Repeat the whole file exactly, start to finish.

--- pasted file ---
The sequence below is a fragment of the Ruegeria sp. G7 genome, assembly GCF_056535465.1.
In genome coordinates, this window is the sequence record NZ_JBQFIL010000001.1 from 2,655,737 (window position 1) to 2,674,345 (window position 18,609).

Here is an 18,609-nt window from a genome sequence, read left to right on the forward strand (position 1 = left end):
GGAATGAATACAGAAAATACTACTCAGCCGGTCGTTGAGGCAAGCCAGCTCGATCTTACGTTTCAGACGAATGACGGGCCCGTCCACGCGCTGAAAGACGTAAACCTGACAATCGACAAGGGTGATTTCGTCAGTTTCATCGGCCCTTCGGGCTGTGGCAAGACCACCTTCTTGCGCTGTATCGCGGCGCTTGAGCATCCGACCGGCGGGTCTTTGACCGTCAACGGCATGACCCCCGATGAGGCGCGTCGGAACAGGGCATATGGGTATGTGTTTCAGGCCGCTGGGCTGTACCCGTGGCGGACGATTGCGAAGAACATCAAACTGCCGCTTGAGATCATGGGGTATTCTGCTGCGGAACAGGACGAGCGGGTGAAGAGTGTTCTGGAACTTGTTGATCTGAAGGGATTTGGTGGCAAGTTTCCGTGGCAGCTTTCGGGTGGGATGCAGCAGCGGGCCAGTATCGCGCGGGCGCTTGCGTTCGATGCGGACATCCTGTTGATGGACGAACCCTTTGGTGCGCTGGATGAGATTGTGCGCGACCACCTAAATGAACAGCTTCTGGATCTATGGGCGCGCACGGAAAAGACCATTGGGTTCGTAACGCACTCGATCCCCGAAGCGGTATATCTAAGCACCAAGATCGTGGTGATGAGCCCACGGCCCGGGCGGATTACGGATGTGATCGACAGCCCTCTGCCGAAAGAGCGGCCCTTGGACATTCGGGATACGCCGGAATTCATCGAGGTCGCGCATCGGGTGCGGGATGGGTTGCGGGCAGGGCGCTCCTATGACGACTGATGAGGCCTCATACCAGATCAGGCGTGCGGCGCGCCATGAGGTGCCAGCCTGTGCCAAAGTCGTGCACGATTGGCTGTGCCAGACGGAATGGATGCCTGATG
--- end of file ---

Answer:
The sequence below is a fragment of the Ruegeria sp. G7 genome, assembly GCF_056535465.1.
In genome coordinates, this window is the sequence record NZ_JBQFIL010000001.1 from 2,655,737 (window position 1) to 2,674,345 (window position 18,609).

Here is an 18,609-nt window from a genome sequence, read left to right on the forward strand (position 1 = left end):
GGAATGAATACAGAAAATACTACTCAGCCGGTCGTTGAGGCAAGCCAGCTCGATCTTACGTTTCAGACGAATGACGGGCCCGTCCACGCGCTGAAAGACGTAAACCTGACAATCGACAAGGGTGATTTCGTCAGTTTCATCGGCCCTTCGGGCTGTGGCAAGACCACCTTCTTGCGCTGTATCGCGGCGCTTGAGCATCCGACCGGCGGGTCTTTGACCGTCAACGGCATGACCCCCGATGAGGCGCGTCGGAACAGGGCATATGGGTATGTGTTTCAGGCCGCTGGGCTGTACCCGTGGCGGACGATTGCGAAGAACATCAAACTGCCGCTTGAGATCATGGGGTATTCTGCTGCGGAACAGGACGAGCGGGTGAAGAGTGTTCTGGAACTTGTTGATCTGAAGGGATTTGGTGGCAAGTTTCCGTGGCAGCTTTCGGGTGGGATGCAGCAGCGGGCCAGTATCGCGCGGGCGCTTGCGTTCGATGCGGACATCCTGTTGATGGACGAACCCTTTGGTGCGCTGGATGAGATTGTGCGCGACCACCTAAATGAACAGCTTCTGGATCTATGGGCGCGCACGGAAAAGACCATTGGGTTCGTAACGCACTCGATCCCCGAAGCGGTATATCTAAGCACCAAGATCGTGGTGATGAGCCCACGGCCCGGGCGGATTACGGATGTGATCGACAGCCCTCTGCCGAAAGAGCGGCCCTTGGACATTCGGGATACGCCGGAATTCATCGAGGTCGCGCATCGGGTGCGGGATGGGTTGCGGGCAGGGCGCTCCTATGACGACTGATGAGGCCTCATACCAGATCAGGCGTGCGGCGCGCCATGAGGTGCCAGCCTGTGCCAAAGTCGTGCACGATTGGCTGTGCCAGACGGAATGGATGCCTGATG